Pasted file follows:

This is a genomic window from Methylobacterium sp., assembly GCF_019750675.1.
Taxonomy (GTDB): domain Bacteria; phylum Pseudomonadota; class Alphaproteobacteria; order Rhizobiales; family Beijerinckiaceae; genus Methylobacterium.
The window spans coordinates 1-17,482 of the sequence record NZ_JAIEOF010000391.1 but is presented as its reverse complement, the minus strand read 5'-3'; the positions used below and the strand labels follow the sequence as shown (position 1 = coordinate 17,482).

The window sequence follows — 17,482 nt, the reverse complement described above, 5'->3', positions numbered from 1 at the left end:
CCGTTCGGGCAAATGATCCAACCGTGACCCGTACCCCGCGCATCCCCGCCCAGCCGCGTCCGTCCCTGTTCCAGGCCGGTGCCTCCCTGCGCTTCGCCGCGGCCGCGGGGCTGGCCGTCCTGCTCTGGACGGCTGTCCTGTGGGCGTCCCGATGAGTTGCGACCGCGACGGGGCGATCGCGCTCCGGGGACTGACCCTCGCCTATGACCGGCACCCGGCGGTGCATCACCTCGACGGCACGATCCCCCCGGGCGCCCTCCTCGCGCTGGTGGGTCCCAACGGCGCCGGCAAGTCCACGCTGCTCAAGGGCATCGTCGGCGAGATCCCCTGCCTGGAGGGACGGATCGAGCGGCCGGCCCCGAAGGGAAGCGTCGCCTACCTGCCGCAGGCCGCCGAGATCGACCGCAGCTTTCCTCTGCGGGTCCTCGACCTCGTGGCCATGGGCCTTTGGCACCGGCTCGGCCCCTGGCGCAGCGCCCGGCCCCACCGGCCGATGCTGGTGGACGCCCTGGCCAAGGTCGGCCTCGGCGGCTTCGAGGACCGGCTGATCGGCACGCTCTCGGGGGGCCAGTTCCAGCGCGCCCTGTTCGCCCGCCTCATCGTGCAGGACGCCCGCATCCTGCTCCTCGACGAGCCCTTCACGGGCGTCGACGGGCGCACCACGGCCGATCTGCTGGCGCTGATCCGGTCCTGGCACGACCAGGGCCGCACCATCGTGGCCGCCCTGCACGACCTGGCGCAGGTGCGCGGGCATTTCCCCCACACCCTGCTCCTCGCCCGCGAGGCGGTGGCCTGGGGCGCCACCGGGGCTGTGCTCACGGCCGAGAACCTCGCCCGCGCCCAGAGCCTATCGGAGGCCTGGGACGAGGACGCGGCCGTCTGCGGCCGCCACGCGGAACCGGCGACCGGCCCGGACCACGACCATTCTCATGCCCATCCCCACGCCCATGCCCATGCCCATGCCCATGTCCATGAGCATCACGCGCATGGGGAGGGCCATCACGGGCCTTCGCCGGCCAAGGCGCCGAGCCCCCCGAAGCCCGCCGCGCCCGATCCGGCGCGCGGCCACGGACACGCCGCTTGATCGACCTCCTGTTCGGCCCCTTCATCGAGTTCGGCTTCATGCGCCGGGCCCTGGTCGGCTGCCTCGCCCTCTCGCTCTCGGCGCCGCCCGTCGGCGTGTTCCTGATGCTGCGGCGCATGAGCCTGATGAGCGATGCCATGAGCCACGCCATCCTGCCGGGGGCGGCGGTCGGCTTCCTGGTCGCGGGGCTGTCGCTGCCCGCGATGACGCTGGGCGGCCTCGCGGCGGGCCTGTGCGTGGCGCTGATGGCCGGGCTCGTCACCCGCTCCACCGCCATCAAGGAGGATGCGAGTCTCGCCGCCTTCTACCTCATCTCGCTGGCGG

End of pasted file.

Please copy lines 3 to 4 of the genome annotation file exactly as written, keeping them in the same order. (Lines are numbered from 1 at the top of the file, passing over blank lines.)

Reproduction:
The window spans coordinates 1-17,482 of the sequence record NZ_JAIEOF010000391.1 but is presented as its reverse complement, the minus strand read 5'-3'; the positions used below and the strand labels follow the sequence as shown (position 1 = coordinate 17,482).

The window sequence follows — 17,482 nt, the reverse complement described above, 5'->3', positions numbered from 1 at the left end: